Introduction to scikit-learn¶

scikit-learn is a Machine Learning library for Python, in this tutorial we will learn about the scikit-learn interface walking through a regression problem, in details:

• load a dataset in .csv format with pandas
• preprocess the data to make them suitable for scikit-learn
• fit a Decision Tree to the data
• compare the predicted and true values
• plot the learning curve
• use cross validation to tune model parameters

First install scikit-learn with conda (recommended) or pip:

conda install scikit-learn



or:

pip install scikit-learn
In [1]:
%matplotlib inline
import matplotlib.pyplot as plt
import numpy as np
import pandas as pd


The dataset: predict Abalone age¶

Abalone is a mollusc with a peculiar ear-shaped shell lined of mother of pearl. Its age can be estimated counting the number of rings in their shell with a microscope, but it is a time consuming process, in this tutorial we will use Machine Learning to predict the age using physical measurements.

Picture of the shell of an Abalone:

The dataset is available from the University of California Irvine Machine Learning data repository, we can download the data in Comma-Separated Values format in the current folder.

There are no column labels in the data, so we copy them from the documentation and use pandas to read and print few lines of the dataset.

In [3]:
column_names = ["sex", "length", "diameter", "height", "whole weight",
"shucked weight", "viscera weight", "shell weight", "rings"]
data = pd.read_csv("abalone.data", names=column_names)
print("Number of samples: %d" % len(data))
data.head()

Number of samples: 4177

Out[3]:
sex length diameter height whole weight shucked weight viscera weight shell weight rings
0 M 0.455 0.365 0.095 0.5140 0.2245 0.1010 0.150 15
1 M 0.350 0.265 0.090 0.2255 0.0995 0.0485 0.070 7
2 F 0.530 0.420 0.135 0.6770 0.2565 0.1415 0.210 9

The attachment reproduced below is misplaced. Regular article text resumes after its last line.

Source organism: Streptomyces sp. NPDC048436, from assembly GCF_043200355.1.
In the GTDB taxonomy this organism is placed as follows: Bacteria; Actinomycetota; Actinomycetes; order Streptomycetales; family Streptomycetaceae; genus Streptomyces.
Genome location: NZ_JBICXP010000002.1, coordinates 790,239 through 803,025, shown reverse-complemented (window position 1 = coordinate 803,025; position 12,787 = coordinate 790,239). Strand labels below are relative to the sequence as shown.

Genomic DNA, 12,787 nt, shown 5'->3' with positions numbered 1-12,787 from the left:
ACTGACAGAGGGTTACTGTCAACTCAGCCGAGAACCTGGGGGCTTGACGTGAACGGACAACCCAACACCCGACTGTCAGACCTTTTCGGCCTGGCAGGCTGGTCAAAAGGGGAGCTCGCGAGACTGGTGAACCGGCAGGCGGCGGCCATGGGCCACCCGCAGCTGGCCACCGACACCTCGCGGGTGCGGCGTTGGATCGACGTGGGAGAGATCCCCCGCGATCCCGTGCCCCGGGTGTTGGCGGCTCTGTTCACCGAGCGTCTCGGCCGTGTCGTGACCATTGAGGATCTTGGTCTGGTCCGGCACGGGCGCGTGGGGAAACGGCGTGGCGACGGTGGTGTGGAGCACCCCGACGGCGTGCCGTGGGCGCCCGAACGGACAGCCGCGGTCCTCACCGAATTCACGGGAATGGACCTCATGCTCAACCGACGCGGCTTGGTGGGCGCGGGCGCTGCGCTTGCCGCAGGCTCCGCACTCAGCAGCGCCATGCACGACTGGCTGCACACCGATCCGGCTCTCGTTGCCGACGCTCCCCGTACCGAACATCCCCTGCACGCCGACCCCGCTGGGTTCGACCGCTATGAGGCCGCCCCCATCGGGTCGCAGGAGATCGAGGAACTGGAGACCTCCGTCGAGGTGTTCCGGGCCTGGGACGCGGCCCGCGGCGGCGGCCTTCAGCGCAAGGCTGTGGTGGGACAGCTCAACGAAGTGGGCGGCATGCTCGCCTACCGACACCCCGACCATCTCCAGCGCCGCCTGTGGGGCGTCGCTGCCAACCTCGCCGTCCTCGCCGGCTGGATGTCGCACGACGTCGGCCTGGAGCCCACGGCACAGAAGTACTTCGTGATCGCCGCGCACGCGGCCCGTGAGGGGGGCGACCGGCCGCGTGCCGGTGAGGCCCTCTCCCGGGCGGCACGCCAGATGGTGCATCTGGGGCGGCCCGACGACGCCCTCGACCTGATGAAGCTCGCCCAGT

3 M 0.440 0.365 0.125 0.5160 0.2155 0.1140 0.155 10
4 I 0.330 0.255 0.080 0.2050 0.0895 0.0395 0.055 7

Sex is either Male ("M"), Female ("F") or Infant ("I"), this is not suitable for regression algorithms, so we create a binary/boolean feature for each of the 3 options:

In [4]:
# for more complicated cases use sklearn.feature_extraction.DictVectorizer
for label in "MFI":
data[label] = data["sex"] == label
del data["sex"]

In [5]:
data.head()

Out[5]:
length diameter height whole weight shucked weight viscera weight shell weight rings M F I
0 0.455 0.365 0.095 0.5140 0.2245 0.1010 0.150 15 True False False
1 0.350 0.265 0.090 0.2255 0.0995 0.0485 0.070 7 True False False
2 0.530 0.420 0.135 0.6770 0.2565 0.1415 0.210 9 False True False
3 0.440 0.365 0.125 0.5160 0.2155 0.1140 0.155 10 True False False
4 0.330 0.255 0.080 0.2050 0.0895 0.0395 0.055 7 False False True

Data in sklearn are structured as:

• a 2D numpy array (n_samples, n_features), where each column is a feature (e.g. sex and physical dimensions) for each sample, e.g. each measured Abalone.
• a 1D numpy array (n_samples) of the value we aim to predict, e.g. the number of rings, standard variable name y
In [6]:
y = data.rings.values

In [7]: